Single-Use processes

More pharma companies are embracing single-use technology (SUT) in their manufacturing process. This shift is ongoing as more industry players are becoming aware of the incredible advantages of this technology.

With reduced maintenance processes, pharmaceutical companies already using SUT report quick turnaround and development times and simplified operations. Also, the technology supports the manufacture of more reliable products, eliminating the need to sterilize containers. Equipment running on SUT is easy to set up, taking one or two hours compared to stainless setups which can take a couple of days. In addition, system maintenance is straightforward, with no need for sterilization validations, annual cleaning, and minimum monitoring. Single-use processes reduce the risk of product cross-contamination, making it easy to maintain a sterilized production environment.

While SUT is a modern technology, its benefits are far-reaching, making it impossible for pharmaceutical companies to ignore.

Automated shrink wrapping provide precise outcome

Pharmaceutical industry embraced shrink wrapping to protect drug packaging from tampering. This process was however tedious, particularly when it comes to vertically oriented products which required manual handling to ensure the whole process was effective.

To avoid the added labor and expense from conventional horizontal shrink wrapping systems, manufacturers are now turning to automation.

With automation, multipacks of bottles can be wrapped directly from the fillers with the product standing upright with no need for manual re-orienting of the products prior to wrapping, which was the case in conventional horizontal wrapping systems. With automation, containers can now go directly from filling to wrapping, and to palletizing and distribution in-line, without interruption. One such system, is the 914 Orbital Vertical System (OVS) from Texwrap, which designs and manufactures fully-automatic shrink wrapping systems. The system not only automatically wraps bottles while in vertical positions, but the wrapper trims the film above or underneath the package, where it is hidden from view.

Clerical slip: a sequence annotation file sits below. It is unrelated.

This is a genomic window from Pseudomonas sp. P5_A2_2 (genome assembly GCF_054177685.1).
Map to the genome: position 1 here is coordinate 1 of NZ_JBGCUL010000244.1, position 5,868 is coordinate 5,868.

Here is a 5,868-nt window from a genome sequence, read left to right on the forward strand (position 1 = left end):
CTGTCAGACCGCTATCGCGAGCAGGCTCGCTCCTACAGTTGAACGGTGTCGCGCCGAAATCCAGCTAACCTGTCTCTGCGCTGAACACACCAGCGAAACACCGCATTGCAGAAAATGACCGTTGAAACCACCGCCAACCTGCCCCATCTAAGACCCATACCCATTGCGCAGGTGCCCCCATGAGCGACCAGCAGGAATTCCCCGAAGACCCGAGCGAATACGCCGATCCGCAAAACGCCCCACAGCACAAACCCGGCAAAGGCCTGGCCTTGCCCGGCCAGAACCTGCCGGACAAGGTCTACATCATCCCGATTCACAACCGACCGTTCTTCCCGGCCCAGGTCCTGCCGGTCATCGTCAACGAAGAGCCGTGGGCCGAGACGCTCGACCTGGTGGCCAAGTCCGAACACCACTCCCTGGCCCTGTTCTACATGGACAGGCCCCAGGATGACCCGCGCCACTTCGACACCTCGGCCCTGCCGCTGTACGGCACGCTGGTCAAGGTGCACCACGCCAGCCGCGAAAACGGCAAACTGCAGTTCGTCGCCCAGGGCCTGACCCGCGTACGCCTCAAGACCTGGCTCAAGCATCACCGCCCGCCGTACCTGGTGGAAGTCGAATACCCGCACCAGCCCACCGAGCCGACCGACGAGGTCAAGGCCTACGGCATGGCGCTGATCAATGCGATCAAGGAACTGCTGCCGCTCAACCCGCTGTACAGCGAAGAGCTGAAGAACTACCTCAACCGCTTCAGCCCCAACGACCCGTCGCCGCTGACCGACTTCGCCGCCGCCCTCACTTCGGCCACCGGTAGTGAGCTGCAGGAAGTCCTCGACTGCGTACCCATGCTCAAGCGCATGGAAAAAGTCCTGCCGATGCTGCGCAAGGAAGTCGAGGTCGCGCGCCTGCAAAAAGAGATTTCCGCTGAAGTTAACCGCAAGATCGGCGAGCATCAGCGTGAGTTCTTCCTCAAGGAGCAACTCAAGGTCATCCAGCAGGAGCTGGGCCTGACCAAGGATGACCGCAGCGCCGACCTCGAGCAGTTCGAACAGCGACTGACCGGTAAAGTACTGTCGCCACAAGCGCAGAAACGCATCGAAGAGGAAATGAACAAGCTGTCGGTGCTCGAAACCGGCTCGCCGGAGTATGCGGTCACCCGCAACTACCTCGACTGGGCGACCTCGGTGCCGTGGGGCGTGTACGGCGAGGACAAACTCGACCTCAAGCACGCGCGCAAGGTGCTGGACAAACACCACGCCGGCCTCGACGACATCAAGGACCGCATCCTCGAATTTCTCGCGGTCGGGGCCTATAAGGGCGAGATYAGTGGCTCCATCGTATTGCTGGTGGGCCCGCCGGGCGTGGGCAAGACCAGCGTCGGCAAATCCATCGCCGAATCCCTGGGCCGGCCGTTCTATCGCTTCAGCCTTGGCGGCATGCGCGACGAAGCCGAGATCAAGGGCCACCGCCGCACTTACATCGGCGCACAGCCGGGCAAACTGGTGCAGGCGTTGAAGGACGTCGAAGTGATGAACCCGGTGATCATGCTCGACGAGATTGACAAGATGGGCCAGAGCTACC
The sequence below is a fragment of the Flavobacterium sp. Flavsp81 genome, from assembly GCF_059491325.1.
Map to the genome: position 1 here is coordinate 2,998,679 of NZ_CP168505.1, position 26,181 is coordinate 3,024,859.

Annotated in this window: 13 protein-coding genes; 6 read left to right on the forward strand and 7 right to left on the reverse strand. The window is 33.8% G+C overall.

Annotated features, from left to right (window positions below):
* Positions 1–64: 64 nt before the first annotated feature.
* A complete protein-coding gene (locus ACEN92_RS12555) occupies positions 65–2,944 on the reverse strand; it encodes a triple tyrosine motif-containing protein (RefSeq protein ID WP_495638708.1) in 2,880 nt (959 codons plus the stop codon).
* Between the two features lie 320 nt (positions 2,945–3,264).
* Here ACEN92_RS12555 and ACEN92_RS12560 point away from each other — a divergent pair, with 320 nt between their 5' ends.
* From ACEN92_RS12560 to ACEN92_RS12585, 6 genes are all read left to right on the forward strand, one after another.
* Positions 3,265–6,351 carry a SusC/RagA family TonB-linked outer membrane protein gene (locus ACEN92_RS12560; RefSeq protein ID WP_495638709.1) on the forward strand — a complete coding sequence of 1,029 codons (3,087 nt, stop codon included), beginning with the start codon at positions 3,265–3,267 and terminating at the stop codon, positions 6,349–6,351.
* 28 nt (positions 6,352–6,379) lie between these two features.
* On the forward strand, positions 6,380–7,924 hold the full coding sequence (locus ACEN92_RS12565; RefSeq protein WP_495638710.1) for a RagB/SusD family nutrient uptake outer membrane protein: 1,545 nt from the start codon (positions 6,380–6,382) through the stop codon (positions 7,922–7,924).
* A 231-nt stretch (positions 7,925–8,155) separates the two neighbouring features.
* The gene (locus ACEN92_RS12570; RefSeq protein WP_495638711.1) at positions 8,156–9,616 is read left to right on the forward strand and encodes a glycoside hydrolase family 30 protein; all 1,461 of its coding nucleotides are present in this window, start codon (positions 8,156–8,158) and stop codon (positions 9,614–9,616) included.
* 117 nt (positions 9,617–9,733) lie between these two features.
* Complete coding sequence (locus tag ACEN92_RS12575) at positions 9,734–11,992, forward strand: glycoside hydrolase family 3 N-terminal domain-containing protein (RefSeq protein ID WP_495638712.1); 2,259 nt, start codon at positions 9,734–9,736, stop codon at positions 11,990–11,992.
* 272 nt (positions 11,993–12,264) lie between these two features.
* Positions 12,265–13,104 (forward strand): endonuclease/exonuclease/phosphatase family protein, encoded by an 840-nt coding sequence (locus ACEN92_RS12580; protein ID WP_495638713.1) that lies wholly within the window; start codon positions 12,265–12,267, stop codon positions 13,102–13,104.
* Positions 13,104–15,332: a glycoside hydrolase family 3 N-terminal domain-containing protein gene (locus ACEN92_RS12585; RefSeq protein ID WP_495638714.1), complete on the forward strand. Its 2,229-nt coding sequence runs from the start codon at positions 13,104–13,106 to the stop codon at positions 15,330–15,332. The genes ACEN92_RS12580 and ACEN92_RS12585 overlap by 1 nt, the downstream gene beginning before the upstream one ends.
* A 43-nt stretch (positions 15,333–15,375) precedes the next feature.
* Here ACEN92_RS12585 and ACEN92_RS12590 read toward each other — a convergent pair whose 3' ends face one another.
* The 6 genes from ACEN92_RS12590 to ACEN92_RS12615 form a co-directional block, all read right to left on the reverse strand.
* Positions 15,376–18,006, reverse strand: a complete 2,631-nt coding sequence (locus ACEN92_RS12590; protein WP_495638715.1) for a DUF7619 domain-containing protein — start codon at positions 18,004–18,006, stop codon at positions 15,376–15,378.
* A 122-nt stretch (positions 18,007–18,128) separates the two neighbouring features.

With automation, a multipack of vertically-oriented bottles can be automatically arranged with the labels facing precisely in the same direction while standing upright, before shrink wrapping. Additionally, it has now become possible to cover the barcodes of the individual bottles so that the package can be identified as a multipack and not as individual units.


A sector on the rise

Pharma packaging depends primarily on the prevalence of communicable and non-communicable diseases. Although efforts have been made on the disease war front, communicable and non-communicable diseases continue to impact health systems leading to a rise in demand for drugs and my extension appropriate packaging. The Covid-19 pandemic for instance reminded the globe that we are far away from completely eradicating communicable disease and put a stress on the entire pharma manufacturing industry on a scale never seen before. Non-communicable diseases such as cancer and diabetes also create a huge demand for drugs which need to be packaged in a safe and secure manner. The global Oncology Cancer Drugs market alone was valued at US$147.2 billion in 2021 and it is expected to hit around USD 289.2 billion by 2030 with a CAGR of 8.4% during the forecast period 2022 to 2030. This just shows how much potential lies in the pharma packaging industry and its critical role as an enabler of healthcare delivery.

While the market for pharma packaging is thriving and continues to grow, players in the sector have to continuously adopt to new ways of processing to align with the specific needs of the industry while at the same time enhancing efficiency, safety, and sustainability of their operations.

This feature appeared in the March 2023 issue of Sustainable Packaging Africa Magazine. You can read this and the entire magazine HERE